There was an interesting observation last week in the Evening Standard, a regional paper based in London, by David Mellor, a Tory ex-minister who used to be based at Fulham, writing about the first leg of the Champions League game between Chelsea and Arsenal: "The pulsating encounter between Chelsea and Arsenal was a good advertisement for the Premiership."
I thought it was dreadful as a spectacle, the two sides cancelling out each other, no one had any space, they were all kicking each other, the passing was appalling and all the way through I was thinking, hmm, if they're watching this in the rest of Europe, I bet they'll be switching off, saying isn't the Premiership shit. And it knows it is. Yet all the fans in Europe chant English. (And sing along to our tunes, such as "Yellow Submarine". Apple, on behalf of the Beatles, should claim royalties from every TV channel that transmits the sound of any football crowd caught singing it anywhere.)
For ten years, I've kept notes of each game I watch, it does help me keep awake, in a spiral-bound notebook, 80 pages long, which lasts exactly a season, then I file it away. They're all going to the British Library or Austin, Texas, whichever is quicker on the blower. Very handy in case I forget who scored, who played, what year is it, who am I, what's it all about.
My notes record that Chelsea's goal "was dead jammy, a terrible mistake by the Arsenal goalie" and that Arsenal's goal, a header by Robert Pires, "was the only decent move of the game".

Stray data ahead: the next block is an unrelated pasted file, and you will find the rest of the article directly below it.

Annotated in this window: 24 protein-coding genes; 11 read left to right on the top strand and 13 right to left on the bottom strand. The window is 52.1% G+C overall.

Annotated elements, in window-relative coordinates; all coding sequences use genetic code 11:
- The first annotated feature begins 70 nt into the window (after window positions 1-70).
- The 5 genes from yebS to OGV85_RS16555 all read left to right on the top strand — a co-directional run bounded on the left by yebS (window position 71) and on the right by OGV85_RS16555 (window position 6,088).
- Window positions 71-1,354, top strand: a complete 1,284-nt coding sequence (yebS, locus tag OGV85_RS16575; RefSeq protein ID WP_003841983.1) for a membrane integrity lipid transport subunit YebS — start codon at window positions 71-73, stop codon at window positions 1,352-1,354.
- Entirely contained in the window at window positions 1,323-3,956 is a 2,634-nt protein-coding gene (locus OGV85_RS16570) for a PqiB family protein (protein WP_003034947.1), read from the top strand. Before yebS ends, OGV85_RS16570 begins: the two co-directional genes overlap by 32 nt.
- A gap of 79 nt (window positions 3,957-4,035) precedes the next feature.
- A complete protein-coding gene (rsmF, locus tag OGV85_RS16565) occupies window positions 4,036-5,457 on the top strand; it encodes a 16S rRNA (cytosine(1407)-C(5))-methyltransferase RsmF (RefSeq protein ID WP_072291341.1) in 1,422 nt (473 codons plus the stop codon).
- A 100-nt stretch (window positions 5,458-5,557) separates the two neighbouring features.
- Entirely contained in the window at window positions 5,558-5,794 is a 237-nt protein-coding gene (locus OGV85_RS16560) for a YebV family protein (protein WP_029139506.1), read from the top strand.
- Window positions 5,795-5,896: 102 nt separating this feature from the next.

So who is off their trolley, me or Mellor? Next morning, I was discussing the game with the window cleaner, the postman, a drunk at the bus stop, my son the barrister, and a very stupid Arsenal fan I meet most evenings in the newsagent's and try to avoid. All of them said the same: boring, boring.
Only one person that day, a woman called Ali Gunn, a literary agent I happened to be talking to on the phone, said didn't Chelsea play well, they really deserved to win. I said you're wandering, woman, they were both awful.
Then I remembered. She is a Chelsea season ticket-holder. So is Mellor, these days. So you have to know where they are coming from. They were watching it with Chelsea eyes, well pleased with how their lads done - which is to say, they weren't stuffed - and transmogrified this in their blinkered, biased minds into it being a good game. From there they made an enormous leap and imagined it was somehow an excellent reflection of the state of the Premiership. This latter claim is due to brainwashing by television commentators, who have orgasms whenever two Premiership teams don't give the ball away for longer than ten seconds.
But they are not wrong, those people who thought it was a good game. No critic is ever wrong. Having had 140 books published, I always tell myself when I get a lousy review that it's only their opinion, to which they are well entitled, the bastards.
In football itself, players get very upset by a bad press, but their rationale is to say that because the critic never played pro football, he doesn't know what he's on about. That's satisfying but wrong. If you talk to a player, straight off the pitch, and he is being honest, he knows the score but rarely knows how the game was for the rest of us, its shape, why certain things happened. What he got out of it was a headache, concentrating so hard on his patchwork part.
Last Sunday's game between Arsenal and Man United, another 1-1 draw, was excellent. They were well matched, yet it was an open game, lots of chances, excitement to the end. That's what I thought, me, personally.
One of the joys of football is that even the stupidest person can have a sensible opinion, regardless of age, class, sex, nationality. You don't even have to speak the language. Sign language or chanting "Yellow Submarine" will do. A paradox in football is that we all know nothing, yet we are all experts.
What I know is that whether Chelsea or Arsenal go through, Milan or Real Madrid will stuff them, no question.